Look Beyond the Basics to Attract Top Talent
Is the Proposition You're Selling Worth Buying?
This MTD exclusive was provided by tire and auto industry veteran Randy O’Connor, the executive director of TEN (Training and Education Network). He can be reached at roconnor@10missions. com. For more information, see www.mtdten.com.
Arguably the most discussed topic of the past couple of years has been the job market. We’ve all felt job market pressures in one form or another — some less than others.
The question usually comes to me in the form of “How do I find more help?” or “What’s the secret to finding employees these days?” These questions have been a part of almost every conversation I’ve had with tire dealers for quite some time.
If you’re fortunate enough to be a member of a professional, peer-to-peer group like MTD TEN (Training and Education Network), you likely have met a few dealers who might be outperforming some others. Why is that? Why do some dealers have extremely low attrition, while others struggle to simply avoid turning away business?
It’s no secret that our industry runs a few years behind advancements in other industries. Whether it’s marketing tools like trigger-and-drip campaigns or customer experience tools like text-to-pay, we have been behind other industries for as long as I can remember.
While we can certainly succeed without having the latest and greatest tools to help improve the customer experience, we certainly cannot succeed without having a scholarly, tuned-in perspective on the job market.
We all agree that our team members are the most important part of our businesses, yet we often fall short of keeping up with advancements in the job market.
Like it or not, our industry has never provided the most team member-centric environment. Add a snowballing lack of participation in the trades, a pandemic, some government financial support that has incentivized people to sit out of the job market and a large push by employees for a heightened work-life balance and you have a recipe for disaster.
What if the standard questions of “How do I find more help?” and “What’s the secret to finding employees these days?” were flipped? Ask instead, “How does more help find me?” and “What’s the secret to finding the best employers these days?”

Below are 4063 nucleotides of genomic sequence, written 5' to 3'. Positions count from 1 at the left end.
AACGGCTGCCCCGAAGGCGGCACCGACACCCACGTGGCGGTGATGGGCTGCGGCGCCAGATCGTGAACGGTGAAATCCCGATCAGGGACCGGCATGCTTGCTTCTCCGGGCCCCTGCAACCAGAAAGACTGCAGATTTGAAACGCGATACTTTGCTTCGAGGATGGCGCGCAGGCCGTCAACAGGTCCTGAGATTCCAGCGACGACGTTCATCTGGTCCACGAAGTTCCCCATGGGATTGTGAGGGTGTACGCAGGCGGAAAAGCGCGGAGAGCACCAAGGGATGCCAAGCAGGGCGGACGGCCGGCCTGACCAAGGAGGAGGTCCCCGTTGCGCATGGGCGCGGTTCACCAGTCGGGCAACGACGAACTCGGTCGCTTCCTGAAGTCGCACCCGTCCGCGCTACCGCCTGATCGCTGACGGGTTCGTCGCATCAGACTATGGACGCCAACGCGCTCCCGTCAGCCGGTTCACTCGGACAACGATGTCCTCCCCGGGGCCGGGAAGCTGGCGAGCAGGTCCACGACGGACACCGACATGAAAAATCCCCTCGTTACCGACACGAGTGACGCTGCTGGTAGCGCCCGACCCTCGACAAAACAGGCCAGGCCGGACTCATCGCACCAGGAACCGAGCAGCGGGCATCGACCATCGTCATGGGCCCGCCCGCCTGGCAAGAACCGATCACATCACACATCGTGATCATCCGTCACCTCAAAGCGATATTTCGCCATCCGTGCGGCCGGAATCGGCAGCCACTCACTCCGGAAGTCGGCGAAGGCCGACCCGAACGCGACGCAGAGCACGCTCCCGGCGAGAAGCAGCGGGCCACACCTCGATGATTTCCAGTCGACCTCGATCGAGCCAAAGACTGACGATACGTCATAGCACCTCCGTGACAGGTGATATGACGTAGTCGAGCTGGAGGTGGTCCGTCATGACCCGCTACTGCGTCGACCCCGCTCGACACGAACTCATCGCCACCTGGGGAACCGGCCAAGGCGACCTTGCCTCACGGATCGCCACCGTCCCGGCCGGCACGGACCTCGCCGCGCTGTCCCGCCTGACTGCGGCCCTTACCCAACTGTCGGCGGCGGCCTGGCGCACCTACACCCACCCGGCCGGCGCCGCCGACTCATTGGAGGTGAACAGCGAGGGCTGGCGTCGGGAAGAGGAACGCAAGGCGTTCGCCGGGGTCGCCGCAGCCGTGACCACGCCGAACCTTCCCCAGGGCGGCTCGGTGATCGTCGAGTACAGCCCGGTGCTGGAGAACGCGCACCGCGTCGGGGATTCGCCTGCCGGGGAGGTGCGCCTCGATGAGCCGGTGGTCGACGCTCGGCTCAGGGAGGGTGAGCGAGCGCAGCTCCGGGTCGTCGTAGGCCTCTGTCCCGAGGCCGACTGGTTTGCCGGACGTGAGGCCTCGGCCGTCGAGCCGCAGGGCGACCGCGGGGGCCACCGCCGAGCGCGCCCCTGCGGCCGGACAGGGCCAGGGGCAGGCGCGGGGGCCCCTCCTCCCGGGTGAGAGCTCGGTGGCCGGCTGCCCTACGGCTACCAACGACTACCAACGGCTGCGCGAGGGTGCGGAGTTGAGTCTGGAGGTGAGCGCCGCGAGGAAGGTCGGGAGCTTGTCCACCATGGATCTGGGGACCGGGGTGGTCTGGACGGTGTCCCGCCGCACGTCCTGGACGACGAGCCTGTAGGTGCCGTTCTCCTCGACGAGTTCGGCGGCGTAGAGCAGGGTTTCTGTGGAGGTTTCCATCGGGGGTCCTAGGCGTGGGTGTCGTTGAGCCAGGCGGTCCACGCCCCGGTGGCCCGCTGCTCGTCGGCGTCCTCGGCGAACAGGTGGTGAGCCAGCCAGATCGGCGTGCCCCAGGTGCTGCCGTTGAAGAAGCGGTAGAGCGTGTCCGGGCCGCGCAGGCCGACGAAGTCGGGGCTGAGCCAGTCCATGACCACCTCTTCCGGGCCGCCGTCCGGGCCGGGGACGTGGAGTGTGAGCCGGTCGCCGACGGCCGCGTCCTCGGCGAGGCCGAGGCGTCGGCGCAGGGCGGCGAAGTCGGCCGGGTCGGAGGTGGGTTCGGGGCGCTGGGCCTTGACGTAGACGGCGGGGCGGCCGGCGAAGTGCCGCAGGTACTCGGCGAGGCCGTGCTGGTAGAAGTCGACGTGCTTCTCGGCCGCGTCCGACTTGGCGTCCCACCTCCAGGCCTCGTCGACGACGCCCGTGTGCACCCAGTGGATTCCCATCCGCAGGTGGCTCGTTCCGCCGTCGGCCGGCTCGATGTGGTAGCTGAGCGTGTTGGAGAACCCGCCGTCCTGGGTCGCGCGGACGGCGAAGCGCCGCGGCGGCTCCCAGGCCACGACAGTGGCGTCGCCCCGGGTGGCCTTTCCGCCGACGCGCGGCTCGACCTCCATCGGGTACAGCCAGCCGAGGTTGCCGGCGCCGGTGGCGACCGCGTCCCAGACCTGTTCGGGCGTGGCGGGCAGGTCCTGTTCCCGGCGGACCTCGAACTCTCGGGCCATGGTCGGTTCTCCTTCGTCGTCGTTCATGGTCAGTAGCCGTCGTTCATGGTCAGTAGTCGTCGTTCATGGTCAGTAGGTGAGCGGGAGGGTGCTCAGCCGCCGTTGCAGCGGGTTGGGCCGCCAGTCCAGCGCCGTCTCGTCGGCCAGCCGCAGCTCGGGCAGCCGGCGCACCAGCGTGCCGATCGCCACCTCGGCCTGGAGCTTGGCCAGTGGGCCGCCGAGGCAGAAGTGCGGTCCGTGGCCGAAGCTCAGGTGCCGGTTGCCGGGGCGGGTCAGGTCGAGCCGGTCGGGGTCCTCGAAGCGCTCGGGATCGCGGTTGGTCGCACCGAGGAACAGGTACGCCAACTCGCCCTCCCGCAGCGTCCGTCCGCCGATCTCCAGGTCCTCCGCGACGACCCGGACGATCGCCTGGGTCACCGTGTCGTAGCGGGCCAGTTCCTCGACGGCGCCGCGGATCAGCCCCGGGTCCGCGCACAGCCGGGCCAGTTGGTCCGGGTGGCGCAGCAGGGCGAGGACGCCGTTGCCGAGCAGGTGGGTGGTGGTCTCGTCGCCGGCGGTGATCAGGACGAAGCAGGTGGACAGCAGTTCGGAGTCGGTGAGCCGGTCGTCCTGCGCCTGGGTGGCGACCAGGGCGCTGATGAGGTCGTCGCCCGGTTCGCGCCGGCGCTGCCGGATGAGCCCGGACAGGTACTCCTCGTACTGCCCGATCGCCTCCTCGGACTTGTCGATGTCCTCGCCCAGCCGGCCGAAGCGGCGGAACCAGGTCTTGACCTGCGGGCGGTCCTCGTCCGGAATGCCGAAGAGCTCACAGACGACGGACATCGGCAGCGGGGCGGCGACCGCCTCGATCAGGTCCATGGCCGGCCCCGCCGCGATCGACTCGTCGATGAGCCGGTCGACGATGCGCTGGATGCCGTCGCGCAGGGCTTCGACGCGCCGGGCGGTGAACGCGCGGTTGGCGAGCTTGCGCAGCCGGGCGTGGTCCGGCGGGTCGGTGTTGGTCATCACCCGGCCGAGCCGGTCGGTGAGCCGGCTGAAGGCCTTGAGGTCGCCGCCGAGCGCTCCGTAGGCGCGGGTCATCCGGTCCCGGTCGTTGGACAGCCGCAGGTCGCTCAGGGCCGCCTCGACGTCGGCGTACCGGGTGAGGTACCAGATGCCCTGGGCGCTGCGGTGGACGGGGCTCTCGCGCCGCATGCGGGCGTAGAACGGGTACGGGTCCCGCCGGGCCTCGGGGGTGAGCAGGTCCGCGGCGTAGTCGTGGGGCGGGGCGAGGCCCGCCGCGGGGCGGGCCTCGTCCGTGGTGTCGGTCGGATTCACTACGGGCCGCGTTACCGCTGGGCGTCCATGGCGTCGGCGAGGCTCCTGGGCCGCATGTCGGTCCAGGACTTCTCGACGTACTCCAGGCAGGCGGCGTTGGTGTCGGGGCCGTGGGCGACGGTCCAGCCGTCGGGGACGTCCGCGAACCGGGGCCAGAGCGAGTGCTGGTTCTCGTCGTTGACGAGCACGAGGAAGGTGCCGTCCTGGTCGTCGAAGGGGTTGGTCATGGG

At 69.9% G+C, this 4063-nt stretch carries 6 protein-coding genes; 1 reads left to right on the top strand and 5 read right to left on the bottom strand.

This flips the script from you finding new team members to employees finding you. Isn’t that really how it goes — or at least how it should?
The best are sought out rather than snubbed. And industry veterans — as well as prospective “best-in-class” team members — know where the best employers are and will seek them out. If you’re truly team member-centric, you’re getting offers, not making them.
The good news here is you get to take your recruiter hat off and put your sales hat back on. Now you simply work hard to sell your dealership’s “value proposition” to prospective employees. So what does a valuable employee proposition look like? Pay and benefits top the sentiments. The good news is we have very short sales cycles and we should be paying on a production or commission basis.
As long as you’re realistic with your annual forecasts and budgets — and you’ve set your individual pay plans to meet those budgets — with the right tools and support, your gross line will grow as your employees strive to meet their personal income goals. The benefit side of that equation is a bit more difficult to solve. That said, there are all sorts of benefit strategies that provide added value.
Second to pay and benefits is a greater work-life balance — or should we say life-work balance? The past couple of years have been taxing on employees, with a large percentage feeling stressed, overwhelmed and burned out.
Set burnout aside and you still have a very large increase in flexibility via remote work. While most of your teams need to be at the shop, that doesn’t mean that your scheduling can’t be more flexible. Consider shorter work weeks for those who work Friday and Saturday. Getting creative with life-work flexibility is a must.
Right behind life-work balance is the desire of employees to do what they like and are good at. Team members who aren’t given the opportunity to exercise their strengths look elsewhere.
Having a well-designed team member advancement and performance review strategy puts all the cards on the table. With such a system, team members will understand how to go from X to Y and more importantly, what it means to them personally.
Next, employees look for stability. This is especially true as our industry reshapes itself. Finally, today’s workforce desires diversity and inclusion. This is likely the biggest change in recent years. Creating more equitable, inclusive environments is viewed as societal progress and should be a very high priority in your annual goals. Keep in mind this takes much more than just a commitment. Your team member experience and your brand must reflect your commitment.
Ultimately, while pay is likely top of mind with employees, it no longer trumps all else. Is the total employee value proposition you’re selling worth buying?